By Peter Weis@PeterVicey

New Schalke midfielder Pálsson opens up on mental health struggles: "It's a strength to talk about one's emotions."

New Schalke 04 signing Victor Pálsson has had what one might call a tumultuous career. The 30-year-old Icelandic international is the absolute definition of a journeyman footballer, having played for nine different clubs in eight separate countries since leaving the Liverpool Academy in 2010. 

Such a path brought with it its own consequences. The new S04 defensive midfielder opened up about some of his struggles with mental health issues in an interview appearing in the Sunday edition of Germany's Sport Bild. 

Journalist Maximilian Wessing conducted the interview. Bulinews' Peter Vice supplies the translation. 
Since his days as a highly regarded prospect in the Kirkby Academy, it's been a wild ride over the past eleven years for new Schalke acquisition Victor Pálsson. The 30-year-old has played in England, Scotland, the USA, the Netherlands, Sweden, Denmark, and Switzerland before finally settling down in Germany's second division with SV Darmstadt 98 for three seasons.

Along the way, he's been an intermittent call-up for the national team of his native Iceland. While Iceland remains his native land, Pálsson can also finally label Germany his sporting home. Prior to last season, he had never spent more than two years in one place. A targeted signing of former Darmstadt trainer Dimitrios Grammozis this summer, the veteran defensive midfielder now prepares to begin his fourth consecutive season in Germany's second footballing flight.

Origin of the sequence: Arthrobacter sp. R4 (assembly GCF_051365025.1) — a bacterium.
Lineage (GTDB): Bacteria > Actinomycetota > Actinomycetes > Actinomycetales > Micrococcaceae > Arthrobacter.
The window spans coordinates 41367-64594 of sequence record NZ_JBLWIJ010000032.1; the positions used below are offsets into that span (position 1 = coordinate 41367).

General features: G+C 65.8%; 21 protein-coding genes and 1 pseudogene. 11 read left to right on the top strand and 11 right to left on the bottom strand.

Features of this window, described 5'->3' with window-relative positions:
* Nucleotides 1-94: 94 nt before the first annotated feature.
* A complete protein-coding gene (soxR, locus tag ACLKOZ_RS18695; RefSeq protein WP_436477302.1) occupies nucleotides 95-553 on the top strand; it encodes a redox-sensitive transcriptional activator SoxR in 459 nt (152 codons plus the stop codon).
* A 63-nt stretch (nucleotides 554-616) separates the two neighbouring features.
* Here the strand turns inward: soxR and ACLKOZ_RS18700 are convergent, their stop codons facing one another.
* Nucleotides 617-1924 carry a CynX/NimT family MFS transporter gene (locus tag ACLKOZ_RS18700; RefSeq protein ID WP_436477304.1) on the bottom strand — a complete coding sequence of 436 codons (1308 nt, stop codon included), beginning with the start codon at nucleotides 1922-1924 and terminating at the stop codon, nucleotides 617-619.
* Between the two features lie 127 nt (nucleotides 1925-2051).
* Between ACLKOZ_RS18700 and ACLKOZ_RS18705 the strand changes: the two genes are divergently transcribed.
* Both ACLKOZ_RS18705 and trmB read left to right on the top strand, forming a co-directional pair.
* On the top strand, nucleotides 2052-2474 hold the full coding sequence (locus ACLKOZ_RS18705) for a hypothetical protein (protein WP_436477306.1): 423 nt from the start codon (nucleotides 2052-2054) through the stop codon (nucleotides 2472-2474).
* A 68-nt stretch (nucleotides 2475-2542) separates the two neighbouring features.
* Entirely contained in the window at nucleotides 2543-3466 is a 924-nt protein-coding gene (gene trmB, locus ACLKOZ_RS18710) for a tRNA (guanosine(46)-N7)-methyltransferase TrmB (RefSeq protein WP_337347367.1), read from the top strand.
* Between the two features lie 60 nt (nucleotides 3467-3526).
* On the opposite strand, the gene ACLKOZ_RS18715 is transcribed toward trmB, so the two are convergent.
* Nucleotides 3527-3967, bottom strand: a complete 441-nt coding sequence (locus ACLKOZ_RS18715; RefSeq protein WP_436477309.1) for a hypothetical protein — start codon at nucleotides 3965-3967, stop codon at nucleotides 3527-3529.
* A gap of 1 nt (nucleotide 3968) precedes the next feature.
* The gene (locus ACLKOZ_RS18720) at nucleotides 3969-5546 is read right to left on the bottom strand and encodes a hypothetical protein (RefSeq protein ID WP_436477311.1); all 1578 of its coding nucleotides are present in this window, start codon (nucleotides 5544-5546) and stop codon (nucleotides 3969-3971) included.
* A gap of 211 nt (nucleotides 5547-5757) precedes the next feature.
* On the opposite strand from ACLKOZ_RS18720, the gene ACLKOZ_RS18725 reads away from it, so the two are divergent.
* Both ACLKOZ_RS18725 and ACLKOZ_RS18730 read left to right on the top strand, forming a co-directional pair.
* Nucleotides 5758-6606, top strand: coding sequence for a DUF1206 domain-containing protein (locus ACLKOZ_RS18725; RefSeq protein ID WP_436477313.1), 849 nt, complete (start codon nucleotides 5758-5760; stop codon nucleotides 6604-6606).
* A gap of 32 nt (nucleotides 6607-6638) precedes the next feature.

Germany's main sporting tabloid of sometimes conducts in depth sporting interviews with footballing professionals working in the Bundesrepublik. As is often the case when a full interview transcript is available on the newspaper's German website, we here at Bulinews are pleased to supply a translation.

[Journalist] Wessing: Victor Pálsson, there are two tattoos on your calves. On one you have a smiling face, on another a sad one. What's that about?

[Player] Pálsson: When I was with the Iceland U18s, we had a match in the Czech Republic. We had the day off. It was raining and we had nothing to do. I was only 16-years-old so I went to a tattoo studio. A teammate and I came up with the ideas of emojis. The happy face is on my right calf because I'm right-footed. I wouldn't do that today. [laughs].

Wessing: At the end of last year, your mother passed away after a battle with alcohol and drug addiction. Would you like to speak about how you traversed this time?

Pálsson: That was probably the darkest time of my life. A bunch of things came together. I was injured and had to have surgery. That very day, two days after I woke up from anesthesia, I was told that my mother had passed away. At a moment like that, one's world shatters.

Wessing: And what happened next?

Pálsson: I just fell into a deep, dark hole. Losing my mother--my best friend--that was the most painful moment of my life. And yet, I tried to pull something out of that dark time, some sort of positive energy. When you go through a phase like that, you can fashion some personal strength out of it. I managed to get fit again, prove myself on the pitch, and get signed by Schalke 04. I view that as a personal victory.

Wessing: And the darkness?